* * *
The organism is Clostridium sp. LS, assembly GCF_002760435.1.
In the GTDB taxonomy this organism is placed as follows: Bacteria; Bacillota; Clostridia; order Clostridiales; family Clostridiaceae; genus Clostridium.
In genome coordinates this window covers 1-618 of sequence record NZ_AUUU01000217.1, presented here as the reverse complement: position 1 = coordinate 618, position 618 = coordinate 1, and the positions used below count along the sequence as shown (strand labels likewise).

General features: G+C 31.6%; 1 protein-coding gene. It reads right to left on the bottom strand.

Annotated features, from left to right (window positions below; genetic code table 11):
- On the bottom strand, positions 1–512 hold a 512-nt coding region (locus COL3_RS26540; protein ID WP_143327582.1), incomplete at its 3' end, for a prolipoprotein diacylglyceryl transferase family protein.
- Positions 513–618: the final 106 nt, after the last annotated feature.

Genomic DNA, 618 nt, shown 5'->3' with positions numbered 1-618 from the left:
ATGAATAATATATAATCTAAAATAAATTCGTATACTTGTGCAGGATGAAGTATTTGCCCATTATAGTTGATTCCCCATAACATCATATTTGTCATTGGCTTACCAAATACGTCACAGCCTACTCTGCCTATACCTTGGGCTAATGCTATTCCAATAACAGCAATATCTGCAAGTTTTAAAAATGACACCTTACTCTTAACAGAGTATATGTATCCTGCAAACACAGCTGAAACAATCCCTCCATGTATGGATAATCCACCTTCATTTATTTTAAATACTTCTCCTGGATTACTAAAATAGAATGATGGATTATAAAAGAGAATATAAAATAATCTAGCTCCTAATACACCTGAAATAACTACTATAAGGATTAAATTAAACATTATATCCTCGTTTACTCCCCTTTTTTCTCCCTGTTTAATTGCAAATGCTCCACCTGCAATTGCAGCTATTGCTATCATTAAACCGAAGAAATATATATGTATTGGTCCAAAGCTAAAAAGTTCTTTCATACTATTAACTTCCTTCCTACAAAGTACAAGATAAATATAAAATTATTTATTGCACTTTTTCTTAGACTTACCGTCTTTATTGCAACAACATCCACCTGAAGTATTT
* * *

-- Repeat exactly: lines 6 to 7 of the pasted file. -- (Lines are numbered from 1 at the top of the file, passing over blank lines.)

- On the bottom strand, positions 1–512 hold a 512-nt coding region (locus COL3_RS26540; protein ID WP_143327582.1), incomplete at its 3' end, for a prolipoprotein diacylglyceryl transferase family protein.
- Positions 513–618: the final 106 nt, after the last annotated feature.